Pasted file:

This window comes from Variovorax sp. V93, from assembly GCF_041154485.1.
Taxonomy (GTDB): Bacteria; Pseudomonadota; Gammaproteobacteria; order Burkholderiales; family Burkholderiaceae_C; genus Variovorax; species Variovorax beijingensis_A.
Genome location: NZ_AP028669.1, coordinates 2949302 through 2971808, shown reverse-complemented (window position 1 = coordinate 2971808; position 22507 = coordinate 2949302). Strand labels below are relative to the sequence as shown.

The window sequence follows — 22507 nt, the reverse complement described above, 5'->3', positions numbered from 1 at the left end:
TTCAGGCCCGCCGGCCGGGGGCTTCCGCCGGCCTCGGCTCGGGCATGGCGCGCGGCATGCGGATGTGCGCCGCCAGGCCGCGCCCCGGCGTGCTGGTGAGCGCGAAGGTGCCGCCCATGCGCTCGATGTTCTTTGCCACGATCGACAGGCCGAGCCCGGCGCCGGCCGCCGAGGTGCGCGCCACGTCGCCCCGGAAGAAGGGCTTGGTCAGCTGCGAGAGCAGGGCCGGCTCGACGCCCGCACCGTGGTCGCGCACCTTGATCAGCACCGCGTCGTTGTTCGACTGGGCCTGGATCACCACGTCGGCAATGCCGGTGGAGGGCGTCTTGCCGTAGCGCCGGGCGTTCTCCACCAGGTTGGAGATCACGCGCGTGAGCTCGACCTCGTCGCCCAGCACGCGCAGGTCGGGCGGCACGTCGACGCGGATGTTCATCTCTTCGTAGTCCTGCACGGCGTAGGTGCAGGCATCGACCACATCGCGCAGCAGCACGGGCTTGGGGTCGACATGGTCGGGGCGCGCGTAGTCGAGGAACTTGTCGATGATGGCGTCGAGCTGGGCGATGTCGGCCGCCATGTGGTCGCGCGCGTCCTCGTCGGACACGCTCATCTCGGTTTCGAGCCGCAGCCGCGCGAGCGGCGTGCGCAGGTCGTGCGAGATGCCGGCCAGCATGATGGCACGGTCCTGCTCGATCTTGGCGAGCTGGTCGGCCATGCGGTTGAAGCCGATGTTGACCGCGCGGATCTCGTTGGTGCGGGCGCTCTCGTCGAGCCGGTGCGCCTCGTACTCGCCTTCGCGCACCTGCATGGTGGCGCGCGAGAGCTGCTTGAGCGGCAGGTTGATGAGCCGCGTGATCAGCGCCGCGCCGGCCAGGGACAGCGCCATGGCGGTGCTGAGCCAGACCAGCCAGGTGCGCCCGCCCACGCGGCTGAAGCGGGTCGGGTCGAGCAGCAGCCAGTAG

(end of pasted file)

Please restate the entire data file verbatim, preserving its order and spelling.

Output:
This window comes from Variovorax sp. V93, from assembly GCF_041154485.1.
Taxonomy (GTDB): Bacteria; Pseudomonadota; Gammaproteobacteria; order Burkholderiales; family Burkholderiaceae_C; genus Variovorax; species Variovorax beijingensis_A.
Genome location: NZ_AP028669.1, coordinates 2949302 through 2971808, shown reverse-complemented (window position 1 = coordinate 2971808; position 22507 = coordinate 2949302). Strand labels below are relative to the sequence as shown.

The window sequence follows — 22507 nt, the reverse complement described above, 5'->3', positions numbered from 1 at the left end:
TTCAGGCCCGCCGGCCGGGGGCTTCCGCCGGCCTCGGCTCGGGCATGGCGCGCGGCATGCGGATGTGCGCCGCCAGGCCGCGCCCCGGCGTGCTGGTGAGCGCGAAGGTGCCGCCCATGCGCTCGATGTTCTTTGCCACGATCGACAGGCCGAGCCCGGCGCCGGCCGCCGAGGTGCGCGCCACGTCGCCCCGGAAGAAGGGCTTGGTCAGCTGCGAGAGCAGGGCCGGCTCGACGCCCGCACCGTGGTCGCGCACCTTGATCAGCACCGCGTCGTTGTTCGACTGGGCCTGGATCACCACGTCGGCAATGCCGGTGGAGGGCGTCTTGCCGTAGCGCCGGGCGTTCTCCACCAGGTTGGAGATCACGCGCGTGAGCTCGACCTCGTCGCCCAGCACGCGCAGGTCGGGCGGCACGTCGACGCGGATGTTCATCTCTTCGTAGTCCTGCACGGCGTAGGTGCAGGCATCGACCACATCGCGCAGCAGCACGGGCTTGGGGTCGACATGGTCGGGGCGCGCGTAGTCGAGGAACTTGTCGATGATGGCGTCGAGCTGGGCGATGTCGGCCGCCATGTGGTCGCGCGCGTCCTCGTCGGACACGCTCATCTCGGTTTCGAGCCGCAGCCGCGCGAGCGGCGTGCGCAGGTCGTGCGAGATGCCGGCCAGCATGATGGCACGGTCCTGCTCGATCTTGGCGAGCTGGTCGGCCATGCGGTTGAAGCCGATGTTGACCGCGCGGATCTCGTTGGTGCGGGCGCTCTCGTCGAGCCGGTGCGCCTCGTACTCGCCTTCGCGCACCTGCATGGTGGCGCGCGAGAGCTGCTTGAGCGGCAGGTTGATGAGCCGCGTGATCAGCGCCGCGCCGGCCAGGGACAGCGCCATGGCGGTGCTGAGCCAGACCAGCCAGGTGCGCCCGCCCACGCGGCTGAAGCGGGTCGGGTCGAGCAGCAGCCAGTAG